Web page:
Until then, France, the “owner” of all ports and berths in France’s Public Maritime Domain, was represented by local mayors. As the predecessor of the Metropole developed under the name of CUNCA (Communauté Urbaine Nice Côte d’Azur), it created a branch dedicated to the management of ports, named the “Direction de la Gestion des Activités Portuaires” (or DGAP) which investigated how local ports were run and ordered surveys to identify means of improvement where possible.
Based on its findings and conclusions, in 2009, the DGAP, began reminding all the port administration of rules it was empowered to implement, such as the terms under which it would deliver the Right to Use berths, to so called “own” them, as of 1st January 2010. Until then, in most of local harbours and marinas, port shareholders automatically had the right to use berths or to rent them out indefinitely if they did not own a boat themselves.
By definition, a port shareholder is a physical or moral entity (a person or a company) who owns shares in a company which has a concession from the French Government to construct a port or a marina and operate it over a period of time. To benefit from this status, this entity must abide by its obligations, such as paying the annual service charges which contribute to the maintenance and management of the harbour. These shares, like in any company, can be traded or transmitted between individuals. In all cases, port share sales must be registered with the Port’s Administration. It is a relatively simple transaction which does not require the intervention of a notary.
However, in order to use a berth (i.e. to be able to moor your own boat or have it rented out whenever you are not using it) being a shareholder of a port is no longer sufficient under Metropole Nice Côte d’Azur rules. The Right to Use a berth can only be granted by France, in this instance, its representative, the Metropole, by a contract called “Amodiation” (literally a leasehold contract). To obtain such a contract the shareholder must comply with other rules implemented in all ports under DGAP supervision:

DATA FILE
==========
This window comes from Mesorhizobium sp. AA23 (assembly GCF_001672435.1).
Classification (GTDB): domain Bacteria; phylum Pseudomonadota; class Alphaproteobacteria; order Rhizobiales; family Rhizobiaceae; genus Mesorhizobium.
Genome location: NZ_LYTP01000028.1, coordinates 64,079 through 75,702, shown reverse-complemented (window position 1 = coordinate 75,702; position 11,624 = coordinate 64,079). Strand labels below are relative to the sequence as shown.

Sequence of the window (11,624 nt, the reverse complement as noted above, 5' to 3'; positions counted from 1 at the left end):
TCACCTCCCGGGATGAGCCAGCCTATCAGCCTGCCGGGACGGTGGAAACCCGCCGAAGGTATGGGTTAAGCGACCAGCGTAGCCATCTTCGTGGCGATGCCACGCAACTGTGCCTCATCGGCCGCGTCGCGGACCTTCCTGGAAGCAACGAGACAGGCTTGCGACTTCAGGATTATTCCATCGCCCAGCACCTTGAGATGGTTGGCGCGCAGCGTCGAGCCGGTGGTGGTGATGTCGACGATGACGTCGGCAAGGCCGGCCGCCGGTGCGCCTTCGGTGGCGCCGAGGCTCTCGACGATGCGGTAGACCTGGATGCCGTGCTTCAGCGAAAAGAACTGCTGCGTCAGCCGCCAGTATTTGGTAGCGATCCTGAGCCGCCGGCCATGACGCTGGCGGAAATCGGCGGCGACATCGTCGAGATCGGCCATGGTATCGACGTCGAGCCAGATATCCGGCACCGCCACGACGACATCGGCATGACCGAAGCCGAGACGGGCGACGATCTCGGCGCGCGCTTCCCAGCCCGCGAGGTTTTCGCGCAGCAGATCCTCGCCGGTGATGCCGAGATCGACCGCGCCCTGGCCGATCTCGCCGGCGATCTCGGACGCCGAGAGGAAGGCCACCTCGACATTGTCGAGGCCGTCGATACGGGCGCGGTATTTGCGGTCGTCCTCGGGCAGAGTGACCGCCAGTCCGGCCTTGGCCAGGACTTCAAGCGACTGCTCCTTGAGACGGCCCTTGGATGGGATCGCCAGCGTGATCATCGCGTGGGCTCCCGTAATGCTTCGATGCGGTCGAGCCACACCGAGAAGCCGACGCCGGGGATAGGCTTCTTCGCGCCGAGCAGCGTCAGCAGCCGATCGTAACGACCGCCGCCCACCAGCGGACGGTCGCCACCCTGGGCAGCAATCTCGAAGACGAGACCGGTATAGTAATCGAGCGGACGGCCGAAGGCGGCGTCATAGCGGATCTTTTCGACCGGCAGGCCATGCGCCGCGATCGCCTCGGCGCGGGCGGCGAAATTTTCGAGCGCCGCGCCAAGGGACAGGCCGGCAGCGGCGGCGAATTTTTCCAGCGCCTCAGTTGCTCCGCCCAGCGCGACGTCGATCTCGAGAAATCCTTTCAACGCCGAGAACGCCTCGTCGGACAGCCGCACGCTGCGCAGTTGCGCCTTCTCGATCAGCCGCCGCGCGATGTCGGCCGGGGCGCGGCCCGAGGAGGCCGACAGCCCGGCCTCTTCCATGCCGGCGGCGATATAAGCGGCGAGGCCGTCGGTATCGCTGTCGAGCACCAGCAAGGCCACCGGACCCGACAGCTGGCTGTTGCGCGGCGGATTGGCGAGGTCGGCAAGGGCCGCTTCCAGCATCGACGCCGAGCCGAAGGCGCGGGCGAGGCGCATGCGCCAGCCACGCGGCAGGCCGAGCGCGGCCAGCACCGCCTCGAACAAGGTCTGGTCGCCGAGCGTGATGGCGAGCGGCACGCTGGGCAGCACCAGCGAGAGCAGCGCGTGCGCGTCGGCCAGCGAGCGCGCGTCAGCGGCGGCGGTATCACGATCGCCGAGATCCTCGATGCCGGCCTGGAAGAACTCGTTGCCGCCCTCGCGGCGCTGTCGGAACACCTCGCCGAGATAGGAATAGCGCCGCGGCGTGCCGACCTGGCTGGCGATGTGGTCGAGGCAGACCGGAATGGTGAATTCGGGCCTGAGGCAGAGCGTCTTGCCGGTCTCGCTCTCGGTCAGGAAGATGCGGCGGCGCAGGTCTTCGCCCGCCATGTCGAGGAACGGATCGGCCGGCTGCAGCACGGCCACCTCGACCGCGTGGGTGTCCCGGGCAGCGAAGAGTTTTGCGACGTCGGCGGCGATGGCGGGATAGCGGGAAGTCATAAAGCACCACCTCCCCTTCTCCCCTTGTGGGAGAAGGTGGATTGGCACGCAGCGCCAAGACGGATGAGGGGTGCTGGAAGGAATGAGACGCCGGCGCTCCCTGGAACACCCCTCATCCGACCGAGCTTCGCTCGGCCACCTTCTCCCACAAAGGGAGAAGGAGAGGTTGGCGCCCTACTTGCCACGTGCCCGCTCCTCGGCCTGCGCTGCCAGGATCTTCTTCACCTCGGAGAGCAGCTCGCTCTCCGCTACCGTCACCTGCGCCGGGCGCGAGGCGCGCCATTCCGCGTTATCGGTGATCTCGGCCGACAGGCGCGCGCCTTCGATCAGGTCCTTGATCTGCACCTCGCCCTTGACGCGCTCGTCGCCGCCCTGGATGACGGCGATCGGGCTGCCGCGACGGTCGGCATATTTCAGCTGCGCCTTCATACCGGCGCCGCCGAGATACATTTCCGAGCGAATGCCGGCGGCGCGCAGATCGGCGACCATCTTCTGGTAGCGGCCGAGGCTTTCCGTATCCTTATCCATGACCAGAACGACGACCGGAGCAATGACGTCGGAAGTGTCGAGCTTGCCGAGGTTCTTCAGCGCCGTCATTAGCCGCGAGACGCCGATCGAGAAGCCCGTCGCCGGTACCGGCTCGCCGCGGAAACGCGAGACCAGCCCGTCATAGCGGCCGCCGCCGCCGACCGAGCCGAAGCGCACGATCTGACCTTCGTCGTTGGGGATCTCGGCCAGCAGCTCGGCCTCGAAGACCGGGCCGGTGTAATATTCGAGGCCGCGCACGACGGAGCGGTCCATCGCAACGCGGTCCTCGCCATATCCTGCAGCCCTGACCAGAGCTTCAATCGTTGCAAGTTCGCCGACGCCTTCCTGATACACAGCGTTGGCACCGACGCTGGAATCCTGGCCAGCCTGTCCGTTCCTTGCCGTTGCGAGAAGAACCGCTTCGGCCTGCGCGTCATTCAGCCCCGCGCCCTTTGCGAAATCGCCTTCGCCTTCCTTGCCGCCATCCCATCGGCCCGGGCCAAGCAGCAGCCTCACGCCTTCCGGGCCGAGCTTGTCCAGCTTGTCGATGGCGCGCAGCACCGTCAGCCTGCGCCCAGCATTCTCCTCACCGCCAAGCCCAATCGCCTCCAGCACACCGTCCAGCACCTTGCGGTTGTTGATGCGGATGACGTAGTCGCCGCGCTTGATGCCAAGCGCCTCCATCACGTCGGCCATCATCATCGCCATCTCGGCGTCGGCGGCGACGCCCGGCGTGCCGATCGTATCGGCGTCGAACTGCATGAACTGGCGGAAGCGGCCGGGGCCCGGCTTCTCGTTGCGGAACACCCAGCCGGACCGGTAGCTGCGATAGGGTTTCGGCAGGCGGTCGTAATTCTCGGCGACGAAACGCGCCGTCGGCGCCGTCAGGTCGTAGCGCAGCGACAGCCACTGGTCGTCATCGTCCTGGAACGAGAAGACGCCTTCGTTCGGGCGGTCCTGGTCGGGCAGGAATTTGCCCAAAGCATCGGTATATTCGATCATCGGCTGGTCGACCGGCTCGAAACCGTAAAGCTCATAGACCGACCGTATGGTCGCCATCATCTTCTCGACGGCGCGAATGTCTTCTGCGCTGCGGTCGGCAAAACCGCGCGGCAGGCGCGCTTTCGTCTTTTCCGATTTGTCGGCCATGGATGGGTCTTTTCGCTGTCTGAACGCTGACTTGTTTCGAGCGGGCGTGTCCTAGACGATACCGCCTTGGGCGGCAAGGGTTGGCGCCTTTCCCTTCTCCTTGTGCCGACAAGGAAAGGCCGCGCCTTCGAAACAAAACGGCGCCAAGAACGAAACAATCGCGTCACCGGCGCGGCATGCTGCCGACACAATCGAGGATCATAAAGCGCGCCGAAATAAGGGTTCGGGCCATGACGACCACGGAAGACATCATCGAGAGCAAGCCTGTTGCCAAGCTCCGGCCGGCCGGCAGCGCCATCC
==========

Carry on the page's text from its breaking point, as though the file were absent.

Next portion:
The registered port shareholder must own (or have a long-term lease agreement) of a boat or yacht
Either in his or her own name
Or through the ownership of the majority of shares of the company owning a yacht (thus controlling the yacht)
The boat or yacht’s size and dimensions must be strictly compatible with those of the berth required by the applicant
The shareholder must use the berth to moor his or her own boat, at the very least 30 days per year.
The shareholder, “Amodiataire” and occupant of the allocated berth must be the same person (physical or moral entity).
These measures have had a drastic effect on what it means to own shares in NCA ports. If until then you had rights on one or several berths without using them yourself, you could rent them out. Though there were service charges to pay, annual rental income was usually sufficient to cover these costs and make a small profit, but mostly it meant it cost nothing to “own” a berth without using it. Under the DGAP rules today, if you own shares in a port but you never use these shares to moor your own boat or your yacht, though you keep to the right to pay annual service charges to the port’s administration, you may not have any rights on berths, and you certainly have no rights to rental income.